Lab Errors Rare in the Analytic (i.e., Intra-Laboratory) Phase of Testing
Posted May 05 2014 12:00am
The majority of lab errors occur in what are commonly called the preanalytic and postaalytic phases of testing and not in the analytic phase. This latter phase takes place within the walls of the clinical labs; any errors occurring in this time frame would be attributable to lab personnel. These three phases of lab testing were discussed in a recent article (see: Don't blame the lab: Most lab errors are clinicians' fault ). Below is an excerpt from it:
Laboratory errors" only occur in the lab about 4% of the time, according to a new ECRI Institute report that suggests many clinicians don't realize their role in creating errors. For the report, the ECRI Institute analyzed 2,420 laboratory and radiology errors that occurred between 2011 and mid-2013 at 52 U.S. hospitals. While participating hospitals attributed 25% of the errors to the lab, researchers found that only 4% of potentially harmful errors occurred in the lab. Specifically, researchers determined [that] [n]early 75% of errors occurred in the pre-analytic stage (when tests were selected, ordered, identified, and transported); and about 22% of errors occurred in the post-analytic stage (when tests were interpreted, reported, and stored). Additionally, researchers found most pre-analytic stage errors were associated with clinicians labeling tests with the wrong patient's name, ordering the wrong specimen, or not filling out information correctly. Most post-analytic mistakes were associated with missing results or when clinicians delayed getting results to clinicians who ordered them. Misdiagnoses affect one in 20 outpatient visits, BMJ study finds ....The report recommended that hospitals research how to break down silos between units of testing and conduct analyses on where communication breakdowns occur,
It it should come as no surprise that errors in the analytic phase of testing are uncommon. Some of the reasons for this are the following: (1) most lab testing is performed by large-scale, highly automated analyzers integrated with robust quality control procedures; (2) all test results are managed by LISs, again with internal control processes and a high degree of automation; (3) there is a pervasive quality culture among lab processionals with no toleration for errors; (4) lab accreditation is based, in part, on the quality and accuracy of lab test results generated by a lab. By way of contract, the preanalytic and postanalytic steps take place in the labor-intensive inpatient and outpatient settings that can be hectic compared to the more calm lab settings. A not unexpected conclusion from all of this is that most attention regarding the elimination of lab testing errors needs to be concentrated on the various clinical environments and not in the labs.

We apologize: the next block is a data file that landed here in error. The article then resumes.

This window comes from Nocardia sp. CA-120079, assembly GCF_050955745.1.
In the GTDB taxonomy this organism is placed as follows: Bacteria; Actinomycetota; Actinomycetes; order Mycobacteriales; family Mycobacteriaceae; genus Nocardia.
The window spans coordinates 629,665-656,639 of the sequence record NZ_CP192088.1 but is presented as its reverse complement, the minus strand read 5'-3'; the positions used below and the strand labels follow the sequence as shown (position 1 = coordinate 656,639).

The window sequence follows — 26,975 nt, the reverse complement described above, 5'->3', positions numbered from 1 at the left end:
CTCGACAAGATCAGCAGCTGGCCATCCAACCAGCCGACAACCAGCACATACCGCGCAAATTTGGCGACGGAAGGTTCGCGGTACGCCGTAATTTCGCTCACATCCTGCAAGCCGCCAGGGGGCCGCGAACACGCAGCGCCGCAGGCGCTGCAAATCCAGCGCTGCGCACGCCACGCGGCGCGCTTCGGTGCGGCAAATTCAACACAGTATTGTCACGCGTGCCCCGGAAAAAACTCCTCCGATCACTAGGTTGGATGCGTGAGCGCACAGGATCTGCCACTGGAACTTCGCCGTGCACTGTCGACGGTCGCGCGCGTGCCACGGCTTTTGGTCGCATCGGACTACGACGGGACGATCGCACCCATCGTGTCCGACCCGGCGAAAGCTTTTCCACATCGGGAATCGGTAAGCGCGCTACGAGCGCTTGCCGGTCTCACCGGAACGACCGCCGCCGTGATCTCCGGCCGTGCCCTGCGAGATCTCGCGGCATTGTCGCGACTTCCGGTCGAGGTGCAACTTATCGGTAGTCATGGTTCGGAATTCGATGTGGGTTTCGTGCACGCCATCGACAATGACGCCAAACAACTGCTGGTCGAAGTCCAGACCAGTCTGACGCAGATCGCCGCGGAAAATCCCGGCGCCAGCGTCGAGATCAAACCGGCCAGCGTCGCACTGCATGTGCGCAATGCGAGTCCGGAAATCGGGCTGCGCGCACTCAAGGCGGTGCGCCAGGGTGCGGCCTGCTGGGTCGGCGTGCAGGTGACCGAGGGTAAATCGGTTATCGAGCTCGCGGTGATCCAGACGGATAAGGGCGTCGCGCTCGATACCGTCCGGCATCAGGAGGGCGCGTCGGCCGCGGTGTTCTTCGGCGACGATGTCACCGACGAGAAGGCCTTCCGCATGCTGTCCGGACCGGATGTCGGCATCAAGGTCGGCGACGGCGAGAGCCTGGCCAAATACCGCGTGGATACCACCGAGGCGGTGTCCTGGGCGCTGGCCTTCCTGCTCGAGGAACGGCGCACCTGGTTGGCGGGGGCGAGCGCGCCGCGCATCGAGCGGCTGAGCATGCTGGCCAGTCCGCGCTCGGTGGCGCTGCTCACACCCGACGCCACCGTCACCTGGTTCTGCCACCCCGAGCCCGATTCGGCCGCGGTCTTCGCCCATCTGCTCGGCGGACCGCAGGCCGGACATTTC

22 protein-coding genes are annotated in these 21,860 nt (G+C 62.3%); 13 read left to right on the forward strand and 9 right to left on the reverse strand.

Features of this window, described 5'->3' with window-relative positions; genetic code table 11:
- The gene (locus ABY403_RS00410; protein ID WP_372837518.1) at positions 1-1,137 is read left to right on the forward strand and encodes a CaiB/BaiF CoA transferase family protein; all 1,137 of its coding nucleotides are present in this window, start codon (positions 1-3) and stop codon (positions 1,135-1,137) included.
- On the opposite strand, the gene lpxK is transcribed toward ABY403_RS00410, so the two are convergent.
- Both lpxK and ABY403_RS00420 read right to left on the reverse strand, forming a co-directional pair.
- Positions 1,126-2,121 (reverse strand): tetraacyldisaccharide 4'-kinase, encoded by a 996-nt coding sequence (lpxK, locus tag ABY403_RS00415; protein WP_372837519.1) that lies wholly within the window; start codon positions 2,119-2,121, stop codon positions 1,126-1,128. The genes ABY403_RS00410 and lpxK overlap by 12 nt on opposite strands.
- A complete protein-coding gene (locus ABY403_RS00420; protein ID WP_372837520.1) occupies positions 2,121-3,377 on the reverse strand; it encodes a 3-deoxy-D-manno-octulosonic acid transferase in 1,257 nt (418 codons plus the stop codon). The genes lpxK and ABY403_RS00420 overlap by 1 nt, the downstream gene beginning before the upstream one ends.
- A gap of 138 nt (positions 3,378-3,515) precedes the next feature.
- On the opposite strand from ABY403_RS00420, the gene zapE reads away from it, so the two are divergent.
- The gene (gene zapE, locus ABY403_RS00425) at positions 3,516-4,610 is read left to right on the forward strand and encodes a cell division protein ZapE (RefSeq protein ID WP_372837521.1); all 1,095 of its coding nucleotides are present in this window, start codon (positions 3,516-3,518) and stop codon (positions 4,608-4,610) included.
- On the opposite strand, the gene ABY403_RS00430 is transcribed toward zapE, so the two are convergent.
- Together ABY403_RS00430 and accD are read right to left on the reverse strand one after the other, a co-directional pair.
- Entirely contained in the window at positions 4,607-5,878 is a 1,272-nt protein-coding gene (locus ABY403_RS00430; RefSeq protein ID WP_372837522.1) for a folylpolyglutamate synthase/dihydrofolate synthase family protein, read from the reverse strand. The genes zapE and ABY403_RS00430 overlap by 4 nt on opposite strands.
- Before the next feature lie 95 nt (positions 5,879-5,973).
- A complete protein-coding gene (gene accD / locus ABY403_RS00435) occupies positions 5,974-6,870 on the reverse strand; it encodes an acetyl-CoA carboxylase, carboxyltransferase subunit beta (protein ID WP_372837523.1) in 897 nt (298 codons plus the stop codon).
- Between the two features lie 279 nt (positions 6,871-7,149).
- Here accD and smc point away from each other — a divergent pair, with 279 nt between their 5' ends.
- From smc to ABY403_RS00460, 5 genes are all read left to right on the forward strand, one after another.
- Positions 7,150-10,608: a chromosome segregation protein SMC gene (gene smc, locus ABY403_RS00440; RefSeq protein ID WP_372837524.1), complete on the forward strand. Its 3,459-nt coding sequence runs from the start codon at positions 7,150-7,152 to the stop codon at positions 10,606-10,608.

The notion of "breaking down silos" in hospitals to reduce preanalytic and postanalytic errors referred to in the excerpt above is easier said than done. I was in charge of the phlebotomy team for a number of years. In one case, I worked with the nursing service to effect a small change in the nursing procedure manual regarding the inspection of a patient ID bracelet prior to the labeling of a blood specimen. Everyone involved agreed that the change was necessary and appropriate but it took about six months to make the change in the nursing procedure manual. Lab test reporting these days has also been made much more complicated with the deployment of EHRs such that some changes require software rather than procedural modifications.